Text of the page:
Throughout history, neurodegenerative diseases have been among the most devastating diagnoses in the medical world. They include illnesses such as Parkinson’s, Dementia, Amyotrophic Lateral Sclerosis (ALS), and Spinal Muscular Atrophy (SMA). Progressive death of neurons leads to patients who suffer, often completely aware and sound minded, trapped inside a deteriorating body. Patients are presented with bleak prognoses because of one simple problem that no research has yet been able to solve; a neuron that dies cannot be fixed or replaced. Damage that these diseases do to the body is un-doable.
Typically, neurodegenerative disease affects the elderly, which is what makes SMA a particularly tragic diagnosis- types 1 and 2 affect infants while types 3 and 4 affect adolescents and young adults. While there is no cure for SMA, a treatment has emerged that offers patients and families hope for the first time. The drug Nusinersen, also known as Spinraza, is truly a miracle for sufferers of SMA. Never before has a drug been available that seemingly stops the progression of SMA in its tracks.
What causes SMA?
SMA is caused by a mutation in the SMN1 gene. SMN stands for survival motor neuron. This gene is responsible for producing survival motor neuron protein which is vital for the health of motor neurons. In patients with SMA, SMN1 can’t produce this protein and their motor neurons degenerate. This leads to paralysis, respiratory problems, and muscle wasting, to name a few symptoms. The gene SMN2 is very similar to SMN1, though it produces less protein. The SMN2 gene is functional in patients with SMA but does not provide them enough SMN protein to keep them healthy. This is because an exon (a piece of DNA or RNA that is meant to remain in the sequence) is spliced out of SMN2 during mRNA processing. The number of copies of SMN2 present in a person with SMA dictates their type of SMA and the severity of their symptoms. Type 1 SMA is severe and presents in infancy because only 2 copies of SMN2 are present on average. Type 4 SMA patients, however, typically have 4 copies of SMN2 and therefore the latest onset and least severe symptoms.
How does Spinraza work?
Spinraza works by increasing SMN2 activity to provide enough production of functional SMN protein to override the genetic defect. The drug is known as an antisense oligonucleotide (ASO). Proteins are synthesized from messenger RNA (mRNA). An ASO is a string of nucleotides that is able to bind to mRNA. Spinraza is able to bind so that the essential exon, which is normally lost, remains in SMN2. This allows SMN2 to produce enough SMN protein that it functions as SMN1 does in a healthy person.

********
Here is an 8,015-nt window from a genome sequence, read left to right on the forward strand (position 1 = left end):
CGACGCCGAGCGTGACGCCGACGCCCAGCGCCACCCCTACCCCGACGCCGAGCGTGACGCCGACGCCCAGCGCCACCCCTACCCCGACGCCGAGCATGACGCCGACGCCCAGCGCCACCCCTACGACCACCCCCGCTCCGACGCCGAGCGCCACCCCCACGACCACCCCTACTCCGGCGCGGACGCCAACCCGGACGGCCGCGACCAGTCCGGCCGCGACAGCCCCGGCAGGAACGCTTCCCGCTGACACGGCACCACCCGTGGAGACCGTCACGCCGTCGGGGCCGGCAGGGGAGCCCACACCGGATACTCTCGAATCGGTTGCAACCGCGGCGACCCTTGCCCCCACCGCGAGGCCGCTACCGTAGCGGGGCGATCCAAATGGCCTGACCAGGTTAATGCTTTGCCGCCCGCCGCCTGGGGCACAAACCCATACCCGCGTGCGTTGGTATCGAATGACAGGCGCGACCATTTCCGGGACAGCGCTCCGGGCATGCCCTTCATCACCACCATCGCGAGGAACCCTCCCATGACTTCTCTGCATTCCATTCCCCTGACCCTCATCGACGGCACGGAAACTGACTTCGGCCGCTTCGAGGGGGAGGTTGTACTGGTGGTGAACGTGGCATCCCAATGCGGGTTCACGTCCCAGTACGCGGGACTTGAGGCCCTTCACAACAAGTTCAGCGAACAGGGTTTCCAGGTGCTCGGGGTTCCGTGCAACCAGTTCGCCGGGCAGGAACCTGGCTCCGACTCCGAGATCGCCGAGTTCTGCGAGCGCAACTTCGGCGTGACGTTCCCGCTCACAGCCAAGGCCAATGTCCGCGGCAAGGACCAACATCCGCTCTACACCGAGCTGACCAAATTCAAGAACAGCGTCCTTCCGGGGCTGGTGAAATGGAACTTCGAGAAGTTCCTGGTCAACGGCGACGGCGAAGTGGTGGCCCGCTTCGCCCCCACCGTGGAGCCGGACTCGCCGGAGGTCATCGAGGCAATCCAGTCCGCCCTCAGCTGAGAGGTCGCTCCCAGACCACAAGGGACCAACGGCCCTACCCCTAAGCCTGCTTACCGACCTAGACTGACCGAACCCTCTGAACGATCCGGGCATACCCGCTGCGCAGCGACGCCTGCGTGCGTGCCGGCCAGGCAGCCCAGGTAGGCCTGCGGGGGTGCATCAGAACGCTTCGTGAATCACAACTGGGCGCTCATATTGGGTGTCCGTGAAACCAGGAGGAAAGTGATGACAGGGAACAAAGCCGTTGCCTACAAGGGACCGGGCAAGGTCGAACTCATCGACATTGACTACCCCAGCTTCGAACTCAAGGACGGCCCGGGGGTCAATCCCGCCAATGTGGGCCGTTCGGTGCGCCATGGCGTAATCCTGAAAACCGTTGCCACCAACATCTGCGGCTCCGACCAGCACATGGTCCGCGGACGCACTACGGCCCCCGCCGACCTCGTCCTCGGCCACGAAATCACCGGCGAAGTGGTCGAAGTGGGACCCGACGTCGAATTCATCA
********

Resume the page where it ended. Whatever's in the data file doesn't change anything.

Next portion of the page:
In clinical trials, patients of a variety of ages and symptoms were treated with Spinraza. In a double-blind study of SMA patients who became symptomatic in infancy, 51% of those who received treatment saw drastically improved motor function and were able to reach motor milestones. Of those who received a sham treatment, 0% saw this kind of improvement. Patients who experienced a later onset of SMA also saw improvement in strength and motor function upon receiving Spinraza.
In some cases, children can be diagnosed with SMA prenatally due to siblings having it or parents being aware that they are carriers. In these cases, infants were able to receive Spinraza before symptoms appeared. This has allowed them to reach motor milestones previously unheard of in children with type 1 and 2 SMA. Some reports even say that their development while receiving the drug is parallel to the development of a healthy child.
Spinraza isn’t perfect; it requires a painful and inconvenient lumbar puncture for administration. This is because it is the only way for an ASO to cross the blood-brain barrier and be effective in the central nervous system. It is also one of the most expensive drugs in the world at $125,000 per injection. Despite these drawbacks, it is still a shockingly effective treatment.
Advances in medicine are made every day but the success of Spinraza remains one of the most significant developments in recent times. Neurodegenerative diseases are notoriously difficult to treat and uncurable. Spinraza isn’t a cure, it cannot reverse the damage already done to motor neurons, but it is a step in the right direction. The relief that the drug has brought patients and their families is priceless and Spinraza stands as a beacon of hope not only to the SMA community, but to the neurodegenerative disease community at large. It is a reminder that every hopeless diagnosis may only need some time before research catches up and produces the next unheard of treatment.